I have been talking so much about going on vacation lately that I need to stop or it may end up like X-Men Origins: Wolverine; just doesn’t live up to the hype. I sometimes go on about things at work a little bit much, but the truth is, believe it or not, I am really going to miss working and the people I work with while I am gone. Well, maybe not every-day-all-the-time kind of missing; but I will be thinking about what might be going on there at certain times of the day, what the crew is doing etc. I am one of those sick and twisted individuals that truly love their job. The restaurant business, and those of us who choose it as a career, are sick and twisted that way. We bitch about it constantly, but we really love what we do. We love doing it, and we strive to do it the best we can.
The bond that can develop within a restaurant crew is a unique thing. A big part of it is the “Foxhole Mentality”: sharing a difficult and challenging task and surviving to tell the tale over beers and shots at the bar; or maybe it’s just the beers and shots. Another aspect is the build-up, set-up, and execution of that task; and the fact that every day, every shift, no matter how buried you are or how difficult the guests or the actual work becomes, it all ends and nobody dies. Just sweep up the eyeballs and go home. I read a study once that said restaurant people have lower stress levels because we experience much more closure in our jobs than people in many other professions. For lots of those that have “real jobs”, work just goes on and on like Desperate Housewives: just when you think something is resolved and over, it really isn’t, and now there’s something else. There is always work in their “IN BOX”. In our jobs, we greet our guests, feed them, we give them something to drink; we make them happy, they thank us, pay and then leave. Our “IN BOX” is always empty at the end of the day. Closure.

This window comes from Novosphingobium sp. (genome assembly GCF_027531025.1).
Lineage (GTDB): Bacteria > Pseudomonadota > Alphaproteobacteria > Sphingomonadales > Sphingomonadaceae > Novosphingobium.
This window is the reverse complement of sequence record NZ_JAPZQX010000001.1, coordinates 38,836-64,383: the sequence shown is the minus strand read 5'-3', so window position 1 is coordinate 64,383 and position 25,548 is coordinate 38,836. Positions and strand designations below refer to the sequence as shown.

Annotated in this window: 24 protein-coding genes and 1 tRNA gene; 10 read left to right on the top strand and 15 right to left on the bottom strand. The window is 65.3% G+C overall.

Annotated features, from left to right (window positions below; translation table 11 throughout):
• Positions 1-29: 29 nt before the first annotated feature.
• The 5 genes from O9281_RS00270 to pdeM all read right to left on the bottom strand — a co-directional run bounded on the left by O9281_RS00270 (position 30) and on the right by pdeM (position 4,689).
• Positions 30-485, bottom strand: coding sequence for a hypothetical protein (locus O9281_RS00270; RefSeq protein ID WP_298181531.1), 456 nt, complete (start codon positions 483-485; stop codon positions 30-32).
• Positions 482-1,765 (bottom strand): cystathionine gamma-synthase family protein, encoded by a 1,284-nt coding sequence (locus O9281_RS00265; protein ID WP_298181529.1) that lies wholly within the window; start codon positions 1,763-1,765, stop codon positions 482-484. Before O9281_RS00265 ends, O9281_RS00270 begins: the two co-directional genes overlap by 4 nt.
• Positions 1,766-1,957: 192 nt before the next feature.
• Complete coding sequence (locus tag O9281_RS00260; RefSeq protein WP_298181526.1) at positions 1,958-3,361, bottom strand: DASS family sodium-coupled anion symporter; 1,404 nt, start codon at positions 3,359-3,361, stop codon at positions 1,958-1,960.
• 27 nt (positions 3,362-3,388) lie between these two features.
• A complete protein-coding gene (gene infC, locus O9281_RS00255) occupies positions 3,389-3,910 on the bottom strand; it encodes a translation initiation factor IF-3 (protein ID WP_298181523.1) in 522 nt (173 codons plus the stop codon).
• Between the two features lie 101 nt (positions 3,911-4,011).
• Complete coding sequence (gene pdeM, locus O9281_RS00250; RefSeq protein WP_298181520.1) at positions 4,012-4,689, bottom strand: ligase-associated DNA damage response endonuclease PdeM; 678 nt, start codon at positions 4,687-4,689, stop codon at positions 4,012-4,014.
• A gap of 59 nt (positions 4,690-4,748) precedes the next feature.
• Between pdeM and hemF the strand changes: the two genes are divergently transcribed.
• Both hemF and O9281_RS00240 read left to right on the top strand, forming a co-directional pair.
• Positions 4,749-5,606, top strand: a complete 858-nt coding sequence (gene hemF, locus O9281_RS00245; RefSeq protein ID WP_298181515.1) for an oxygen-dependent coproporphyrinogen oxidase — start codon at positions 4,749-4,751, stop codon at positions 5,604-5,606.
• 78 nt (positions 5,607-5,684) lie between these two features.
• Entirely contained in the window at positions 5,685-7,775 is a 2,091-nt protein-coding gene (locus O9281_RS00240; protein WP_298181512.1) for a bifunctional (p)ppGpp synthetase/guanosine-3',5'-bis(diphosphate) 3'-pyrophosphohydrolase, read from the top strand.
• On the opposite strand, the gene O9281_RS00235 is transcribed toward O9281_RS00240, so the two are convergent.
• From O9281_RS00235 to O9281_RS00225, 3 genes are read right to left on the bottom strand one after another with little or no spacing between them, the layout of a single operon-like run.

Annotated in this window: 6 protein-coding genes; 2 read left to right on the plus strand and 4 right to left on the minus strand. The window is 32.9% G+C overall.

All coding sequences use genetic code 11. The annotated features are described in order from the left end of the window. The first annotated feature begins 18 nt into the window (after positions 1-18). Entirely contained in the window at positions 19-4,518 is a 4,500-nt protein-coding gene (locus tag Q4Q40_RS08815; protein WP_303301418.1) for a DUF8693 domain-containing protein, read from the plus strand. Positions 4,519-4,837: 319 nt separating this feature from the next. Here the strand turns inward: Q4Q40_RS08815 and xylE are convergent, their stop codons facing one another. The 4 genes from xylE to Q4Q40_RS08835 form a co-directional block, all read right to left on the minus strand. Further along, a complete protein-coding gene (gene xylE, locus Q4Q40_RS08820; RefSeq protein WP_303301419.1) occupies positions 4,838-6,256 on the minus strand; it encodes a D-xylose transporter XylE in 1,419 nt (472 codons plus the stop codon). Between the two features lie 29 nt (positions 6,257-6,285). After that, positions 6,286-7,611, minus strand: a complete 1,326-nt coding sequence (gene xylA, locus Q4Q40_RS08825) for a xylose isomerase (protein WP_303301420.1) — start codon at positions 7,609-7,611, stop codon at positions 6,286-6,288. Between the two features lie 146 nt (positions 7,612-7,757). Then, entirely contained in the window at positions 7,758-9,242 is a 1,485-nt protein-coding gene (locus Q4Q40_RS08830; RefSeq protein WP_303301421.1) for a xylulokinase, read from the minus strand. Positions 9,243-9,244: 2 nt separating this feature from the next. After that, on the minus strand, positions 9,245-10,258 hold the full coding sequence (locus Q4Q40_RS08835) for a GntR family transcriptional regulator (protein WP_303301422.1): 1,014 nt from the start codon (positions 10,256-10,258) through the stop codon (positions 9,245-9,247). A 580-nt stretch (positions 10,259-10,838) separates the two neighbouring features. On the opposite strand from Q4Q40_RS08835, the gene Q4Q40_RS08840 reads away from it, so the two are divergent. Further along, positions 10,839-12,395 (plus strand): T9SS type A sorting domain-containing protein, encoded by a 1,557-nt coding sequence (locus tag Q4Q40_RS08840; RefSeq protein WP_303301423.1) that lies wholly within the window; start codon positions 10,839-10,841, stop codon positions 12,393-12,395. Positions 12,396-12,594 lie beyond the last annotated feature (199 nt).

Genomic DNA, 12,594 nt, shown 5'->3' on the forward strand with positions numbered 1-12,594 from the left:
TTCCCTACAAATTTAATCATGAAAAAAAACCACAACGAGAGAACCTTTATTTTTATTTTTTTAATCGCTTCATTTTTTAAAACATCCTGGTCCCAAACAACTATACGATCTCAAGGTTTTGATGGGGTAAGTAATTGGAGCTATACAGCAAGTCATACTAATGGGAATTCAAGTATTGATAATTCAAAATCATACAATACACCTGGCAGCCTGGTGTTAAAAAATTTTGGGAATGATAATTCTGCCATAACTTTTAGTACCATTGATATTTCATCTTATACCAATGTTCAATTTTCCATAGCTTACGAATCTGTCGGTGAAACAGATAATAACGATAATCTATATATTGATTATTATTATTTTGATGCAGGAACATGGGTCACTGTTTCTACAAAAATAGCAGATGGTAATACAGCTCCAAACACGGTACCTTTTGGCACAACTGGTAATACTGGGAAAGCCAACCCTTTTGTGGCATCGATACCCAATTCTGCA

As management, I do tend to “take the office home” somewhat, but nowhere near the extent that people in “business” seem to; and I really don’t mind it. On my days off I can relax a bit because I know that there are people on the job, doing the work, that care just as much about the success of the place as I do.
Restaurant people don’t need much in the way of praise and accolades (although five-star reviews are nice to get) to validate themselves. We want the place we work to be the best simply because this is where we work; and the overall quality of the experience we deliver reflects directly upon us and on our skills. The money we earn is positive re-enforcement enough of our worth. It’s not important to me that guests at our restaurant know my name when they leave, or remember me later. What is important is that they remember the food, wine, and the professionals that served them; and that the overall experience is positive and memorable enough for them to tell somebody else.
I love the fact that I am finally at the point in my career where my boss listens to what I say; and he values my opinions and experience. I don’t have complete and total free rein over the place by any means, but I am left alone to make many crucial decisions that affect the business and its operation; and I like to think it is because I have earned his respect and trust. In the past I have worked for Chefs and owners that seemed determined to micro-manage themselves right out of business because they wouldn’t trust the very people that they themselves had hired.
So, now about that swim-up bar…